If you decided to travel to Singapore for a couple of days, you made the right decision! Skyscrapers as far as the eye can see, inviting parks, and fantastic weather make for a completely successful stay.
You should plan to stay at least for 2 days (better 3). This way you can look at everything stress-free and relaxed, chill in one of the parks. Or enjoy some ice cream and watch the hustle of the city.
The city-state with more than 5 million inhabitants, directly bordering Malaysia, is known as a financial metropolis. Above all for its wealth and has an impressive skyline in its Downtown district. The cost of living is relatively high for Asian standards and comparable to major European cities. The tropical climate without tangible seasons and the enormous cultural diversity are the most distinctive features of the so-called ‘Lion-City’.
Within a short time, you can get to know the influences of Singapore, while visiting the Arabian Quarter, Little India, or Chinatown. Get insights into the peculiarities of their respective origins and religions. The peaceful coexistence of people of different religion in very limited space is certainly unique. Don’t be surprised to see a Hindu Temple, located in the middle of Chinatown, or a Mosque next to a Church. Due to its existence as a cultural melting pot, Singapore also has a very varied cuisine. Even for a small budget, you can find something for every taste in the countless “Hawker Centers” (outdoor or indoor food-courts).
In this short travel guide to Singapore, we would like to show you the most important things to do. Most people stay for a few days, on a stopover to Australia or to another destination in Asia. This is because Singapore has one of the biggest airports in South-East Asia.
The airport is a tourist attraction itself and an experience you should not miss. It has been repeatedly rated as one of the best airports in the world. Whether you are visiting the airport on a stopover or entering Singapore, there are a few things to explore in its four terminals.
Changi Airport lives up to its great reputation at the check-in. The Fast and Seamless Travel (FAST) concept offers a range of fully automated options that allow you to easily and quickly self-check-in, tag your luggage, and get on board. After your check-in, you will find a wide range of shopping, dining and entertainment options in each of the airport’s four terminals.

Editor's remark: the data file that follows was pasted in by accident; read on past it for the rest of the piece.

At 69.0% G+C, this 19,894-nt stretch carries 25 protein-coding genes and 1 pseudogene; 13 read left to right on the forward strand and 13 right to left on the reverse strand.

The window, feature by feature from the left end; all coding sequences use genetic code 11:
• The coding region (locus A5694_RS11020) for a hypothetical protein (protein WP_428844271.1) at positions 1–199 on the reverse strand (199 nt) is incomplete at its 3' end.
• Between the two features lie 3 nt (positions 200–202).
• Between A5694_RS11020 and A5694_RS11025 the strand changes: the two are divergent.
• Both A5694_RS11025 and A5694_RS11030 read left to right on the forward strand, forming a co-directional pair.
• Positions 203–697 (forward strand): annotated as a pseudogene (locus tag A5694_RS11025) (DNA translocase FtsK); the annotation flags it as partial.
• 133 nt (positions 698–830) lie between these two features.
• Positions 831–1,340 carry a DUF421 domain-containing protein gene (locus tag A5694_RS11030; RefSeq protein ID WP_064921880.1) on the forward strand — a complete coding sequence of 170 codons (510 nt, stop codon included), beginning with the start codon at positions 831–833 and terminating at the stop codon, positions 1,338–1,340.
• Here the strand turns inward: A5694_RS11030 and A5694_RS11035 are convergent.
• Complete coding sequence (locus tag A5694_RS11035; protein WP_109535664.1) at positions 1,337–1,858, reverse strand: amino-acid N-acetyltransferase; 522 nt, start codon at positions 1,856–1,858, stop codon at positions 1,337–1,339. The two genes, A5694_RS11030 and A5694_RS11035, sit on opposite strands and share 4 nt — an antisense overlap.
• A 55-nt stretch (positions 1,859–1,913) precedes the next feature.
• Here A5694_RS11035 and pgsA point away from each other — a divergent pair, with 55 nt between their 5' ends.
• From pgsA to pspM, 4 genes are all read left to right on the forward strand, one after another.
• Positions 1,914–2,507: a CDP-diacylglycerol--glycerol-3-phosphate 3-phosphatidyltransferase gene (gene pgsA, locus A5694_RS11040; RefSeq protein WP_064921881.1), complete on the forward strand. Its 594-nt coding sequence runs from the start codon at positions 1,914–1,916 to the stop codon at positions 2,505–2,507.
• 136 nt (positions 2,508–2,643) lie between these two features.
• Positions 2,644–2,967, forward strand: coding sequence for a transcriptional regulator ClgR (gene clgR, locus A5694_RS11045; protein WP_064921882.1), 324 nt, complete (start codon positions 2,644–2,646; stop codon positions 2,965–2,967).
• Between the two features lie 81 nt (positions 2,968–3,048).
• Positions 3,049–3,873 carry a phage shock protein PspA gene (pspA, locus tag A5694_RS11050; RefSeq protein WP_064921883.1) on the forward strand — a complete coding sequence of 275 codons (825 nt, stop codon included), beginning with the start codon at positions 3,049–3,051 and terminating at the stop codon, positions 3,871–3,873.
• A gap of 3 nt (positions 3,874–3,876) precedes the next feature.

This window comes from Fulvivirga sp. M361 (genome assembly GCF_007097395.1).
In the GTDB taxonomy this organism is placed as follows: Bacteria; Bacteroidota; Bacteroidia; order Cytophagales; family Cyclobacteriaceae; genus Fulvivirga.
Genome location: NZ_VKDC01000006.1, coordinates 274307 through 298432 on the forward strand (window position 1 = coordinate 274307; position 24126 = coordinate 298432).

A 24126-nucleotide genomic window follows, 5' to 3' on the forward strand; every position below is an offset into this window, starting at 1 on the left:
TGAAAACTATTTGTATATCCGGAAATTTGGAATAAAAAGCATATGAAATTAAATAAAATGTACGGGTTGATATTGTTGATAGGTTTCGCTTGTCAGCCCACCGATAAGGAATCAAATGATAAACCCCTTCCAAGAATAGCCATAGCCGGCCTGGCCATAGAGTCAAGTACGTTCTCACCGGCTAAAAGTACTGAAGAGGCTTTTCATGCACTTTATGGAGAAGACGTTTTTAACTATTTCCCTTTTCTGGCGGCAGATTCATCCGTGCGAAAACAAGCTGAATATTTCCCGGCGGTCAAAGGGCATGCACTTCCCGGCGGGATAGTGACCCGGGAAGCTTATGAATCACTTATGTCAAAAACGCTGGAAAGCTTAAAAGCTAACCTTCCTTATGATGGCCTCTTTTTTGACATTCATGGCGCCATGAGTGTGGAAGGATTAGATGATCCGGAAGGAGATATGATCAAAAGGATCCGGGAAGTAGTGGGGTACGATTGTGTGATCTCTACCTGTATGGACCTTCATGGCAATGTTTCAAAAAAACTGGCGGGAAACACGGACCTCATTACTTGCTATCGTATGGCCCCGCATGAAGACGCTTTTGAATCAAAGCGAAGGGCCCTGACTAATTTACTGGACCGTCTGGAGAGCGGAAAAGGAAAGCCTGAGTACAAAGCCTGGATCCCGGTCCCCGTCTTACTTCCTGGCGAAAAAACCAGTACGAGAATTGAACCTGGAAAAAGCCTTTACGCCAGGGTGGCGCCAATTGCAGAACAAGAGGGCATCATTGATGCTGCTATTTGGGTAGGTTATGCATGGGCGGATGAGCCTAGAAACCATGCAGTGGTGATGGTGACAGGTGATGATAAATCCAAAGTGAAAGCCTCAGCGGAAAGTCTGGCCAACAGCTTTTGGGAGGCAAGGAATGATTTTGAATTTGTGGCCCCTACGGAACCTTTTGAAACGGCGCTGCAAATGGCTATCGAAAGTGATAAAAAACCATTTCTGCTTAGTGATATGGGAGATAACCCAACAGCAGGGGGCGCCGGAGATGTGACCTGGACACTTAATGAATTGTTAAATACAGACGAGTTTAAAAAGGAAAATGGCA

Entertainment is provided with video game consoles, big screen televisions, and two cinemas. If you want to work, you can use the free internet access and work in one of the comfortable seats at the airport.
If you’d rather relax, why not take a stroll through the world’s first airport-butterfly garden, or indulge in an oriental reflexology massage.
There are several options to make it to the city-center from Changi: Taxis, airport shuttles, busses, and the Mass Rapid Transit train will bring you to the center within 30-60 minutes.
The highest pool in the world and much more: Marina Bay
The area around Marina Bay Sands is certainly the number one tourist destination in Singapore. You don’t need to love architecture and luxury, to take a look at this spectacle at least once. And if you have the opportunity to get into the pool of Marina Bay Sands, for example through a (very expensive) night in the hotel, you will never forget the view and experience.
But even without a night in the hotel, you can at least take some of that feeling with you from the roof of the Marina Bay Sands, where there is an own visitor platform (SkyPark), which costs about 16 Euros. However, I advise you to do it a bit different: You go to the reception on the ground floor of the tower on the left side (coming from the city) and say that you want to have a drink at the rooftop bar. This is a bit cheaper than the ticket (a beer is 15 Euros), it is less crowded than the tourist platform, and with a drink in your hand, you’re even closer to the pool.
Inside the shopping mall of the Marina Bay Sands, there is a very good food court in the basement with a huge variety of dishes. The prices are a bit higher than in the Hawker Centers but still acceptable and not as expensive as if you would be dining in a “real” restaurant.
A green oasis: Gardens by the Bay
Probably one of the most famous photo opportunities next to the Marina Bay Sands, just behind the hotel towers, is Gardens By the Bay with its Supertrees. These man-made trees and the park are part of a variety of futuristic attractions in Singapore and are worth the visit both day and night. The Supertrees are tree-like constructs with vertical gardens growing on their skeletons. Eleven of the 18 Supertrees are equipped with environmentally friendly technology (e.g., photovoltaic) to provide electricity for the daily music & light show.